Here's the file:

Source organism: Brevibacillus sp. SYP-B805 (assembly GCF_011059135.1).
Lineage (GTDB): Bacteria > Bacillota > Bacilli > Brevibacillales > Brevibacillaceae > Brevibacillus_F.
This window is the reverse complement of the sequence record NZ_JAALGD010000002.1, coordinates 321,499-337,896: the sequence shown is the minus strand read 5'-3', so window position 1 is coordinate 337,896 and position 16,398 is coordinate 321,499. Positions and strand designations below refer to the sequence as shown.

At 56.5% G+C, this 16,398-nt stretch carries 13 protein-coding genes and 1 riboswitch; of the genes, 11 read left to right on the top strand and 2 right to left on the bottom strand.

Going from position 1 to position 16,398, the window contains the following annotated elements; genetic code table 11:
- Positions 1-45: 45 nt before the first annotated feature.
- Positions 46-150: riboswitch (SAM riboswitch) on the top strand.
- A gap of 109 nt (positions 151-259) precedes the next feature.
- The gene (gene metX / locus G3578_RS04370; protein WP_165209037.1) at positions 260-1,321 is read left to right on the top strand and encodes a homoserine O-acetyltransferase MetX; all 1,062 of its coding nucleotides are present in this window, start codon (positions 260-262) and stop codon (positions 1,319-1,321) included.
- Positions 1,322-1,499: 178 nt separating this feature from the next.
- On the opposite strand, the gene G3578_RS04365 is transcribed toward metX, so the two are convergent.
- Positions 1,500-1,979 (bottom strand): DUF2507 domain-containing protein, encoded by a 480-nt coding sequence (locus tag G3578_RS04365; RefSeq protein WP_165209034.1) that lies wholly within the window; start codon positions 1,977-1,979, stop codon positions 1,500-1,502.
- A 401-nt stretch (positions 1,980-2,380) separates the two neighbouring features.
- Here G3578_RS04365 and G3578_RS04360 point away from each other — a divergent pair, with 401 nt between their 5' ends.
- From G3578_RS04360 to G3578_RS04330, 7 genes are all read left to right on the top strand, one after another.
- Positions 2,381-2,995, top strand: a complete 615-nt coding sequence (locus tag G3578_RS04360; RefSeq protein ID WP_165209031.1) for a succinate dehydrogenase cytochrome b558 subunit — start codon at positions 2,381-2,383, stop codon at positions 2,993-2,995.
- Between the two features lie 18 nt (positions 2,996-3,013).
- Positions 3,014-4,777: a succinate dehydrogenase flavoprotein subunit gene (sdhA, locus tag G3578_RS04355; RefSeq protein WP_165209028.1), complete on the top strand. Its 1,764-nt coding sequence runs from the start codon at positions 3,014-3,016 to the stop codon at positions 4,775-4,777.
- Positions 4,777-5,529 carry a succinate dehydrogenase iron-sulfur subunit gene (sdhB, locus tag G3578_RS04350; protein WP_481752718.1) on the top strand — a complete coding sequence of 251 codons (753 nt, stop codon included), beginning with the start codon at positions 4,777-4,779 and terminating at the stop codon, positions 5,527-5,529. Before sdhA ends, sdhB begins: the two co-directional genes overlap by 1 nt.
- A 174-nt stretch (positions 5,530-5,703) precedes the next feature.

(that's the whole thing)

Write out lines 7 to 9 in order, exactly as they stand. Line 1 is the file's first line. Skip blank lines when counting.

- Positions 46-150: riboswitch (SAM riboswitch) on the top strand.
- A gap of 109 nt (positions 151-259) precedes the next feature.
- The gene (gene metX / locus G3578_RS04370; protein WP_165209037.1) at positions 260-1,321 is read left to right on the top strand and encodes a homoserine O-acetyltransferase MetX; all 1,062 of its coding nucleotides are present in this window, start codon (positions 260-262) and stop codon (positions 1,319-1,321) included.